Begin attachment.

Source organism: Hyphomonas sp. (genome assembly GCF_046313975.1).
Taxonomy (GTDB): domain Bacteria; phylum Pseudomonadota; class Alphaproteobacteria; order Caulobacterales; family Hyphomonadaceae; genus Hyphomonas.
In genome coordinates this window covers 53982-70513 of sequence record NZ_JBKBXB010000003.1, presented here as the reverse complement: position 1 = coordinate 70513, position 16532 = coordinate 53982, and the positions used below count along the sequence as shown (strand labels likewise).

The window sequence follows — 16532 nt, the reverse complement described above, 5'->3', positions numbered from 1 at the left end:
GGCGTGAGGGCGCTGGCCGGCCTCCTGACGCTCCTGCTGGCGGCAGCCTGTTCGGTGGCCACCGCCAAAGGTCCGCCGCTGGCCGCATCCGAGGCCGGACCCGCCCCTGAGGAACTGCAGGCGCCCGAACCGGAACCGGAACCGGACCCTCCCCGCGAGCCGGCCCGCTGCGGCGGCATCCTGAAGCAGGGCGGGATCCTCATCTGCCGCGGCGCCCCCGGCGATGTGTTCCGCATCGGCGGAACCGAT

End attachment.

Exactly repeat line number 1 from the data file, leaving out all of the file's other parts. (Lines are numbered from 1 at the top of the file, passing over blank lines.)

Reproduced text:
Source organism: Hyphomonas sp. (genome assembly GCF_046313975.1).